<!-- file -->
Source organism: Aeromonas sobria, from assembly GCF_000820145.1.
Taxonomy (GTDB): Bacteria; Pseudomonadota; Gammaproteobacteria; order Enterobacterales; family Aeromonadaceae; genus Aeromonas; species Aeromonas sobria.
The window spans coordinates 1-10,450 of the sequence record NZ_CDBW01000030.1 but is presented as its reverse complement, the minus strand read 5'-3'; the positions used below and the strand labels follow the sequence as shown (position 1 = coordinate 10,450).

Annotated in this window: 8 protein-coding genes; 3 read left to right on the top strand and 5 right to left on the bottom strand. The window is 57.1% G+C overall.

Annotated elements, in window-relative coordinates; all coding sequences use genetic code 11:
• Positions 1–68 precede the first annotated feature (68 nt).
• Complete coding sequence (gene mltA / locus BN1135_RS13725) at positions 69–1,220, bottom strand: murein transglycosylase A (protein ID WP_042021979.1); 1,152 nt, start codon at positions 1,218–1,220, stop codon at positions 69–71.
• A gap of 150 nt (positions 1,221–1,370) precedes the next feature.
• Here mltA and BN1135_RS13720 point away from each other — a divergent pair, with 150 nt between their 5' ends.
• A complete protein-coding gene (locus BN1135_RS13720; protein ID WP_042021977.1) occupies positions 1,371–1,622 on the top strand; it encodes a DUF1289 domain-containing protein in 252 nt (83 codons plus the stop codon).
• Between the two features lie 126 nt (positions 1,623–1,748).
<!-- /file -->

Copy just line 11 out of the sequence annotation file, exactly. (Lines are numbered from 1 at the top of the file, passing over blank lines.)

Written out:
• Between the two features lie 126 nt (positions 1,623–1,748).